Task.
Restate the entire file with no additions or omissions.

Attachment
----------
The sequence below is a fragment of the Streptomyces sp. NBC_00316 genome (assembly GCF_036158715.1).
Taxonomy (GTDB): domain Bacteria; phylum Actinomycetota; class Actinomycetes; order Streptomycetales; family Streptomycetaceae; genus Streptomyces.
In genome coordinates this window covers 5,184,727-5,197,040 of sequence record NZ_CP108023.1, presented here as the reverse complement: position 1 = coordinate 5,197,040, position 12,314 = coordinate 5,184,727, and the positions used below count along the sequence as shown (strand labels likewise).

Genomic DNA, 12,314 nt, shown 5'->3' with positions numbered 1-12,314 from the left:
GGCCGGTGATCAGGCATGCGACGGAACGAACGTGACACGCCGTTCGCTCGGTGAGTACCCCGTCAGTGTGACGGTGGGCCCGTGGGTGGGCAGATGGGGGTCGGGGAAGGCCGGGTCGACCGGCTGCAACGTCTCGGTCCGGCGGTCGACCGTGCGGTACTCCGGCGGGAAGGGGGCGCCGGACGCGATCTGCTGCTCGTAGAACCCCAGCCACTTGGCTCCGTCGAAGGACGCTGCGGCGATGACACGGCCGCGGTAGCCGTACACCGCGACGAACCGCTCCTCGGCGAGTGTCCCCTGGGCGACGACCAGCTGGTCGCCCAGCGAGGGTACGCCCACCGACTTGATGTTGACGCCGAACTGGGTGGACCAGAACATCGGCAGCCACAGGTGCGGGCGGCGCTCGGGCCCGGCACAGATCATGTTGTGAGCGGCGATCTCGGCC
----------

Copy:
The sequence below is a fragment of the Streptomyces sp. NBC_00316 genome (assembly GCF_036158715.1).
Taxonomy (GTDB): domain Bacteria; phylum Actinomycetota; class Actinomycetes; order Streptomycetales; family Streptomycetaceae; genus Streptomyces.
In genome coordinates this window covers 5,184,727-5,197,040 of sequence record NZ_CP108023.1, presented here as the reverse complement: position 1 = coordinate 5,197,040, position 12,314 = coordinate 5,184,727, and the positions used below count along the sequence as shown (strand labels likewise).

Genomic DNA, 12,314 nt, shown 5'->3' with positions numbered 1-12,314 from the left:
GGCCGGTGATCAGGCATGCGACGGAACGAACGTGACACGCCGTTCGCTCGGTGAGTACCCCGTCAGTGTGACGGTGGGCCCGTGGGTGGGCAGATGGGGGTCGGGGAAGGCCGGGTCGACCGGCTGCAACGTCTCGGTCCGGCGGTCGACCGTGCGGTACTCCGGCGGGAAGGGGGCGCCGGACGCGATCTGCTGCTCGTAGAACCCCAGCCACTTGGCTCCGTCGAAGGACGCTGCGGCGATGACACGGCCGCGGTAGCCGTACACCGCGACGAACCGCTCCTCGGCGAGTGTCCCCTGGGCGACGACCAGCTGGTCGCCCAGCGAGGGTACGCCCACCGACTTGATGTTGACGCCGAACTGGGTGGACCAGAACATCGGCAGCCACAGGTGCGGGCGGCGCTCGGGCCCGGCACAGATCATGTTGTGAGCGGCGATCTCGGCC